“Children’s Christmas programs rightly bring out the true meaning of the season.”
With all of the commercialization towards shopping and buying gifts starting before Halloween, reason for Christmas is often completely forgotten.
Likewise, elaborate decorating seems to have gotten out of hand, for lack of a more appropriate description of all the vast lightings. It sure makes the electrical companies happy undoubtedly.
Through all of this Christmas “hype,” there is “NO” factual recognition of what Christmas is really all about.
In viewing literally hundreds of community and public Christmas decorating, there has been only one notable exception.
A display with a few strings of lights had a small nativity scene. That’s Christmas, celebrating the birth of Jesus Christ, savior of the world, life eternal for all believers.
Used to be, a number of churches would have at least some nativity scene. That’s a simple manger with Christ child, Mary, Joseph, sheep, donkey, shepherds, and wise men.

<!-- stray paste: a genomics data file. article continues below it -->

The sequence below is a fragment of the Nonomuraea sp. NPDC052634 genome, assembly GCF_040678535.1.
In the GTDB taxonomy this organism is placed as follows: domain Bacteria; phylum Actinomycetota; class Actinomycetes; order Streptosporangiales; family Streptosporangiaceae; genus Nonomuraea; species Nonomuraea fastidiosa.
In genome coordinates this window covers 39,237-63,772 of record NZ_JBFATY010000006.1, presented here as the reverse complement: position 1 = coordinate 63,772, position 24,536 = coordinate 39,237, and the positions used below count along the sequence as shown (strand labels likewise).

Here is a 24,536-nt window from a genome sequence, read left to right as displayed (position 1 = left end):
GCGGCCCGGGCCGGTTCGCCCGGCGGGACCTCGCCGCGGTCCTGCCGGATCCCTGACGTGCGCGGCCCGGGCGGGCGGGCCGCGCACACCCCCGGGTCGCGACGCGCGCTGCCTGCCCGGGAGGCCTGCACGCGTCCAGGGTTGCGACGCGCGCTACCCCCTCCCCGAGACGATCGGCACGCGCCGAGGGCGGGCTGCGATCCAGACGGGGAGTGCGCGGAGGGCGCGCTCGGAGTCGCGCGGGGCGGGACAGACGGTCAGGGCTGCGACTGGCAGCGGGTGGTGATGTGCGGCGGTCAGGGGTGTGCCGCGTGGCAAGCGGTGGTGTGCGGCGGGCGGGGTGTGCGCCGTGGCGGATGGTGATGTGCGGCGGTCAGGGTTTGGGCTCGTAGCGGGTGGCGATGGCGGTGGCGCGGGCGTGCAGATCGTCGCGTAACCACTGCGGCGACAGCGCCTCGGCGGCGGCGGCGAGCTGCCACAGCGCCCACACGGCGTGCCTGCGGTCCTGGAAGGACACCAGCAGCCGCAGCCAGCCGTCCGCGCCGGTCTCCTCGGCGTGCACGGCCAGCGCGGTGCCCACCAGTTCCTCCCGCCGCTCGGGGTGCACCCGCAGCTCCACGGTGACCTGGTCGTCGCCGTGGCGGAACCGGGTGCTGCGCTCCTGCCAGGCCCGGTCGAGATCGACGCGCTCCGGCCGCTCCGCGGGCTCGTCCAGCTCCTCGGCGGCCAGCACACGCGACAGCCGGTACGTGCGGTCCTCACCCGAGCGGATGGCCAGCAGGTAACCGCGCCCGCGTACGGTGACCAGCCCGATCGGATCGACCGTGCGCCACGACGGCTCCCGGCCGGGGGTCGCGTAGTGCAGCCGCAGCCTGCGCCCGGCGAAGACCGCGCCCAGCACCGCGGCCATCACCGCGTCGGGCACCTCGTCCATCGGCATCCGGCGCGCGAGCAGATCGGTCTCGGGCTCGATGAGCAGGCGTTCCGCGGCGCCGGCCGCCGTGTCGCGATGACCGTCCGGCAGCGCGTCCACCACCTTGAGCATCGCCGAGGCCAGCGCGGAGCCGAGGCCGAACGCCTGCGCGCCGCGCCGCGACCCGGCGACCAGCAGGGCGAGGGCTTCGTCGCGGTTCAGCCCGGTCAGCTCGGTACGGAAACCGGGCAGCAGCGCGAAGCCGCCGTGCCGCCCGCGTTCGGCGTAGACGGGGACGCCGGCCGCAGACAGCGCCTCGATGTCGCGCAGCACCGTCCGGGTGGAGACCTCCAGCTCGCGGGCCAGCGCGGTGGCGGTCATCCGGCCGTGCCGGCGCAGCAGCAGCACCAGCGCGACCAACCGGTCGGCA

Sadly, this year, none have been seen as of yet. Live nativities became popular for a time, but have dropped out of fad as well.
Notable, Saint Francis of Assisi is credited with creating the first live nativity scene in 1223 to cultivate the worship of Christ. He was inspired by his visit to the Holy Land seeing Jesus’ birthplace. The idea motivated communities to stage such portrayals.
Although, Christmas programs are still part of the season’s celebrations, most do not have any inclination of the true reasoning. Modern songs often leave a seemingly waning feeling.
Reflecting, grade school pageants of decades gone by never reflected the true celebration either. Yet, singing brought swinging joy to performers and audience with nostalgic appreciation and familiarity.
Fortunately, a few churches, hopefully more than realized, still host children’s Christmas plays highlighting Jesus’ birth and purpose.
Six decades ago, it was a special heartfelt inspiration portraying a shepherd, wearing night robe, turban and carrying a cane.
This year’s church children’s Christmas program was one of the simplest yet perhaps most meaningful ever.
A four-fold cardboard placed in front of the altar represented a barn with a straw-bedded manger and baby Jesus.
Students were happy portrayers as the most important history was recounted followed by congregational singing of familiar traditional hymns.
Reminded of Luke 18: 17: “These children are the kingdom’s pride and joy.”